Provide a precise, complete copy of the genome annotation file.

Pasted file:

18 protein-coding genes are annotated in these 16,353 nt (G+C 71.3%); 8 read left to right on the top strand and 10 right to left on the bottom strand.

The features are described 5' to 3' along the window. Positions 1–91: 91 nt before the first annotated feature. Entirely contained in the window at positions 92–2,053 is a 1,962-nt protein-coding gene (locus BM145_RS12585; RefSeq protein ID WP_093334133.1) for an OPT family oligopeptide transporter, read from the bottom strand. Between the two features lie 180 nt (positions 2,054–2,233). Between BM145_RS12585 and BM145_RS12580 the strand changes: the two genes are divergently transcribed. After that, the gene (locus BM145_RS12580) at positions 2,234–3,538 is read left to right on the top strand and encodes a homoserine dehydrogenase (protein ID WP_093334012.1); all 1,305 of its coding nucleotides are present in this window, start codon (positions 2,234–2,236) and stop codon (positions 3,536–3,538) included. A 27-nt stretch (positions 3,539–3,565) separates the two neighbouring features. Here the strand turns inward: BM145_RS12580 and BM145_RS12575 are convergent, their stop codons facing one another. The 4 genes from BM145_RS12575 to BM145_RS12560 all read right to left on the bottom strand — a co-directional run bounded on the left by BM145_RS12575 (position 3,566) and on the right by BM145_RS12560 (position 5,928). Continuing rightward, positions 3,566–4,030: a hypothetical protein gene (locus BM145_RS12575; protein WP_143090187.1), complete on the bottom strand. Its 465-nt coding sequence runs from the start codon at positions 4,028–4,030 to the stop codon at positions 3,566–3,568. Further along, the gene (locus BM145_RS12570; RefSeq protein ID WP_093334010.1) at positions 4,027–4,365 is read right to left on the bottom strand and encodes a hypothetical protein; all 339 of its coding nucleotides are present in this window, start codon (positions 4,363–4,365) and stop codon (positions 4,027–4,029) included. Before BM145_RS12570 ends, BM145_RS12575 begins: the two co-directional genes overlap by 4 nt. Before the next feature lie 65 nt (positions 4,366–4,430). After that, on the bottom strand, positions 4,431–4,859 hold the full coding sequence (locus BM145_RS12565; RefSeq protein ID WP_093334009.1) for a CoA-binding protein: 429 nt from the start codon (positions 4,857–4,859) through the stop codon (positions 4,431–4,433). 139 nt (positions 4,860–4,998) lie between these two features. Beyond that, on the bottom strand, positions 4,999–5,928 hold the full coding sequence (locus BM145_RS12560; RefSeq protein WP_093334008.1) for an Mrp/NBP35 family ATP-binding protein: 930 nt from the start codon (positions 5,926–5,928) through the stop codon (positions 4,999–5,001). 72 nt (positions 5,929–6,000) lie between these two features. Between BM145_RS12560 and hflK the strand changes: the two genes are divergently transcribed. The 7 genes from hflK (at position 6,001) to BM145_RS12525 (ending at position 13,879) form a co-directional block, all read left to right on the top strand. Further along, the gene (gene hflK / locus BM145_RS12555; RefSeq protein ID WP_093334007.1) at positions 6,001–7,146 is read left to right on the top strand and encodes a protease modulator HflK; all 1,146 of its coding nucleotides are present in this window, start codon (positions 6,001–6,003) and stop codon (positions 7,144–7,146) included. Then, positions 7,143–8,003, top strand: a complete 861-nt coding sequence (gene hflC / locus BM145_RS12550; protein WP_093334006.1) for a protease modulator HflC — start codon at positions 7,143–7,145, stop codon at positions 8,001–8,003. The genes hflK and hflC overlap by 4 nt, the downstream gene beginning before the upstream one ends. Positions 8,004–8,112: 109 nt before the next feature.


18 protein-coding genes are annotated in these 16,353 nt (G+C 71.3%); 8 read left to right on the top strand and 10 right to left on the bottom strand.

The features are described 5' to 3' along the window. Positions 1–91: 91 nt before the first annotated feature. Entirely contained in the window at positions 92–2,053 is a 1,962-nt protein-coding gene (locus BM145_RS12585; RefSeq protein ID WP_093334133.1) for an OPT family oligopeptide transporter, read from the bottom strand. Between the two features lie 180 nt (positions 2,054–2,233). Between BM145_RS12585 and BM145_RS12580 the strand changes: the two genes are divergently transcribed. After that, the gene (locus BM145_RS12580) at positions 2,234–3,538 is read left to right on the top strand and encodes a homoserine dehydrogenase (protein ID WP_093334012.1); all 1,305 of its coding nucleotides are present in this window, start codon (positions 2,234–2,236) and stop codon (positions 3,536–3,538) included. A 27-nt stretch (positions 3,539–3,565) separates the two neighbouring features. Here the strand turns inward: BM145_RS12580 and BM145_RS12575 are convergent, their stop codons facing one another. The 4 genes from BM145_RS12575 to BM145_RS12560 all read right to left on the bottom strand — a co-directional run bounded on the left by BM145_RS12575 (position 3,566) and on the right by BM145_RS12560 (position 5,928). Continuing rightward, positions 3,566–4,030: a hypothetical protein gene (locus BM145_RS12575; protein WP_143090187.1), complete on the bottom strand. Its 465-nt coding sequence runs from the start codon at positions 4,028–4,030 to the stop codon at positions 3,566–3,568. Further along, the gene (locus BM145_RS12570; RefSeq protein ID WP_093334010.1) at positions 4,027–4,365 is read right to left on the bottom strand and encodes a hypothetical protein; all 339 of its coding nucleotides are present in this window, start codon (positions 4,363–4,365) and stop codon (positions 4,027–4,029) included. Before BM145_RS12570 ends, BM145_RS12575 begins: the two co-directional genes overlap by 4 nt. Before the next feature lie 65 nt (positions 4,366–4,430). After that, on the bottom strand, positions 4,431–4,859 hold the full coding sequence (locus BM145_RS12565; RefSeq protein ID WP_093334009.1) for a CoA-binding protein: 429 nt from the start codon (positions 4,857–4,859) through the stop codon (positions 4,431–4,433). 139 nt (positions 4,860–4,998) lie between these two features. Beyond that, on the bottom strand, positions 4,999–5,928 hold the full coding sequence (locus BM145_RS12560; RefSeq protein WP_093334008.1) for an Mrp/NBP35 family ATP-binding protein: 930 nt from the start codon (positions 5,926–5,928) through the stop codon (positions 4,999–5,001). 72 nt (positions 5,929–6,000) lie between these two features. Between BM145_RS12560 and hflK the strand changes: the two genes are divergently transcribed. The 7 genes from hflK (at position 6,001) to BM145_RS12525 (ending at position 13,879) form a co-directional block, all read left to right on the top strand. Further along, the gene (gene hflK / locus BM145_RS12555; RefSeq protein ID WP_093334007.1) at positions 6,001–7,146 is read left to right on the top strand and encodes a protease modulator HflK; all 1,146 of its coding nucleotides are present in this window, start codon (positions 6,001–6,003) and stop codon (positions 7,144–7,146) included. Then, positions 7,143–8,003, top strand: a complete 861-nt coding sequence (gene hflC / locus BM145_RS12550; protein WP_093334006.1) for a protease modulator HflC — start codon at positions 7,143–7,145, stop codon at positions 8,001–8,003. The genes hflK and hflC overlap by 4 nt, the downstream gene beginning before the upstream one ends. Positions 8,004–8,112: 109 nt before the next feature.